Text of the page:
Furst Among Equals
The spy novels of Alan Furst.
Nov 15, 2004, Vol. 10, No. 09 • By JONATHAN FOREMAN
ENTHUSIASTS for the work of Alan Furst have compared reading his books to watching Casablanca for the first time. There is certainly a glamorous, nostalgic quality to his evocations of wartime Paris and Tangier. Moreover, his heroes are reminiscent of the grown-up, masculine heroes of 1940s cinema. But the romantic wistfulness of his novels coexists with a remarkable unsentimentality about politics and political conflict that is unlike anything out of Hollywood.
You can see it in the quotation from Trotsky he uses to open 1988's Night Soldiers (possibly his best novel): "You may not be interested in war, but the war is interested in you." It's a notion as apposite to our time as to the period and place that is Furst's brilliant obsession: Europe between 1933 and 1944.
The protagonists of Furst's superb historical spy novels are, more often than not, diffident, urbane, worldly men, who would prefer not to take sides or get involved in the dirty work of espionage, but who eventually come to take a risky, complicated, and not always successful stand against evil.
And though Furst's fictional but marvelously authentic world is darker than ours--trapped between the Nazis and the Soviets, and on the brink of destruction by global war--his depiction of it expresses a sophisticated but honest moral intelligence of which America could use more. It's a moral intelligence that is in many ways more serious and more honest than those of John Le Carré or Graham Greene, to whom Furst has justly been compared.
For one thing, Furst is starkly aware of the horrors of Stalinism while understanding both the appeal of communism and the compromises necessary for the defeat of the Nazis. But it was his tragic sense of history that made his first three espionage novels, beginning with the magisterial Night Soldiers (about a Bulgarian youth recruited by the NKVD after his brother is kicked to death by local fascists in 1934) so compelling.
Those early books, which contained fascinating details of espionage tradecraft, were built on violent action described with deft economy, lyrical descriptions of place, and astonishingly authentic-seeming evocations of Western and Eastern European worlds that have long since vanished, worlds in which Jews, aristocrats, and forgotten ethnic minorities played a vital role. Though an American, Furst understands the complexity of that vanished Eastern Europe--with its acutely important social, linguistic, and cultural distinctions. Whether describing Paris under occupation or life in a Danubian village, Furst at his best displays an almost Tolstoyan grasp of social texture.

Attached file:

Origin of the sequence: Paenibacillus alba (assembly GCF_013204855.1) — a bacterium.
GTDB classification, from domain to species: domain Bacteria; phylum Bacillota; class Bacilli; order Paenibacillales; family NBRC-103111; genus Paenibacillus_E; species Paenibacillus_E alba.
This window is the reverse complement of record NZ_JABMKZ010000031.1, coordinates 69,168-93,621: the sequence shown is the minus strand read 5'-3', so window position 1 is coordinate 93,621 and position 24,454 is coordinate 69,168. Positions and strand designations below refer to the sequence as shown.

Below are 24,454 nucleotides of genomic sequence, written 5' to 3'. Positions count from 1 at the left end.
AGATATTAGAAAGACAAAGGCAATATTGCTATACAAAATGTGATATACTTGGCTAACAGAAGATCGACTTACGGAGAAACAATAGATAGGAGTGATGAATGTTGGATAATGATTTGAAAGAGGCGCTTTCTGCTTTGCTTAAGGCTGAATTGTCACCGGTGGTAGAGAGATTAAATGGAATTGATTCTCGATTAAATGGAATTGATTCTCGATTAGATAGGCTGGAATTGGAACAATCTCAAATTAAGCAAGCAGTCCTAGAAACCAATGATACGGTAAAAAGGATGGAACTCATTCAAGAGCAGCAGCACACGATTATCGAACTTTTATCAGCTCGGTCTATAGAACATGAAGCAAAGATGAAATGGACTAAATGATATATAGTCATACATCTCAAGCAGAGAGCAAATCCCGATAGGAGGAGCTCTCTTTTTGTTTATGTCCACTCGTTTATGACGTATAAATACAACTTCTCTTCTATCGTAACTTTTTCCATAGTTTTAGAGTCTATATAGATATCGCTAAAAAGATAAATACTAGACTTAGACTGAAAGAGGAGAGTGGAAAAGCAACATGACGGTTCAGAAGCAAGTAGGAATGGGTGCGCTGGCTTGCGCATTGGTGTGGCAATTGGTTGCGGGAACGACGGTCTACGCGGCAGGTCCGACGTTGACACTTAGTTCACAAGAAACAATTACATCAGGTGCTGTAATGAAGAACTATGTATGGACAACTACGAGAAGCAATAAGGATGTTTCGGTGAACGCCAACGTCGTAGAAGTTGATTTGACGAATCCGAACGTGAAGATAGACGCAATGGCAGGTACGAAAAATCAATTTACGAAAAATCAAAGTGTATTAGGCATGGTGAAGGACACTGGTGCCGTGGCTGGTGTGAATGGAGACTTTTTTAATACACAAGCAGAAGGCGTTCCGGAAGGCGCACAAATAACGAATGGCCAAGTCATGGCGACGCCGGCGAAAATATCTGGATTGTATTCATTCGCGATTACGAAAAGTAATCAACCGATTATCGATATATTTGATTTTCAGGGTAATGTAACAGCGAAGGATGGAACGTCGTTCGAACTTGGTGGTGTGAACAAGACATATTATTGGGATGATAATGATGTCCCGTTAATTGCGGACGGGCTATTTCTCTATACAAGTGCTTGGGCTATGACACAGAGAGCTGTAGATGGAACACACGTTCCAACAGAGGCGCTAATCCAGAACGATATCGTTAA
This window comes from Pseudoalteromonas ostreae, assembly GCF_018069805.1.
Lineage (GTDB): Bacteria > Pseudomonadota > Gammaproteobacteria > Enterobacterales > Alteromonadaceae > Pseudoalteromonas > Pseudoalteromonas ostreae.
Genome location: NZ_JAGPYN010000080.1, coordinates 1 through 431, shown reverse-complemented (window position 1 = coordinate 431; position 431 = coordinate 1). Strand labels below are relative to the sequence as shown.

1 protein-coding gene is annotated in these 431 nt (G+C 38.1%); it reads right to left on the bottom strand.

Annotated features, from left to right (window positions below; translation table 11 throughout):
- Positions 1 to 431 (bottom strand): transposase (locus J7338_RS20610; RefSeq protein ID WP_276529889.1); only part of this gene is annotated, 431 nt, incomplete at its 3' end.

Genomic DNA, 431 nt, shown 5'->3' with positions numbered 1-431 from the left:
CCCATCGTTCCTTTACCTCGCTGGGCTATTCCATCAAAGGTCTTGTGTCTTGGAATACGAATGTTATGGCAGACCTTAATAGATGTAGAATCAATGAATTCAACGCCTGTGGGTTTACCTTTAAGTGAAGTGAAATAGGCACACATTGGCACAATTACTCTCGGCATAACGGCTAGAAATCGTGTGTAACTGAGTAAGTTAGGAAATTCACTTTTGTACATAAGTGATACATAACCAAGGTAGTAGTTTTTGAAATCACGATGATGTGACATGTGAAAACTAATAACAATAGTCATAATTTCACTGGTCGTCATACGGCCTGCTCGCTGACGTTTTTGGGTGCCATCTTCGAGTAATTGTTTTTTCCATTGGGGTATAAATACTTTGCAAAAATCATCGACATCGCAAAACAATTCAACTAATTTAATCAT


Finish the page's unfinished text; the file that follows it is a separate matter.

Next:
Dark Voyage, his latest, features less espionage technique than most of its predecessors. And the action, for the most part, takes place in a new region for Furst: the colonial ports of the Southern and Western Mediterranean. But though some readers might miss Furst's recreated Balkans and sometimes too-romanticized Paris, Dark Voyage marks a delightful return to form, especially in the width of its canvas and the understated excitement of its action scenes. Really a maritime tale rather than a spy novel, Dark Voyage turns out to be much more satisfying than his last three books: Blood of Victory and the Paris-set pair The World at Night and Red Gold, all three of which suffered from thin, fading storylines.
Furst's heroes are usually cosmopolitans--decent, single, highly sexed multilingual men in their late thirties or early forties, whose travels and languages, background and professions, make them citizens of Europe at a time when such a concept was barely imaginable, and when the differences between Europe's nationalities were much greater than most people today can even imagine.
Eric DeHaan, the hero of Dark Voyage, is a Dutch freighter captain whose career has taken him all around Europe and the Middle East. And like so many of Furst's romantic-pragmatist heroes, he could have been played by Humphrey Bogart.
Soon after the book opens in Tangier in April 1941--described at dusk with typical economy and aplomb as "a white city, and steep; alleys, souks and cafes, their patrons gathering for love and business, as the light faded way"--DeHaan is recruited to take his vessel on intelligence and sabotage missions for the British Royal Navy.
His ship, the Noordeendam (the latest of several rusty tramp steamers to play an important role in Furst's books), is given the identity of the Santa Rosa, which, flying the flag of neutral Spain, is sent around the Mediterranean. Vichy French patrol boats, Italian planes, and German submarines, all of these it must avoid, before being sent on an even more perilous voyage into the Baltic.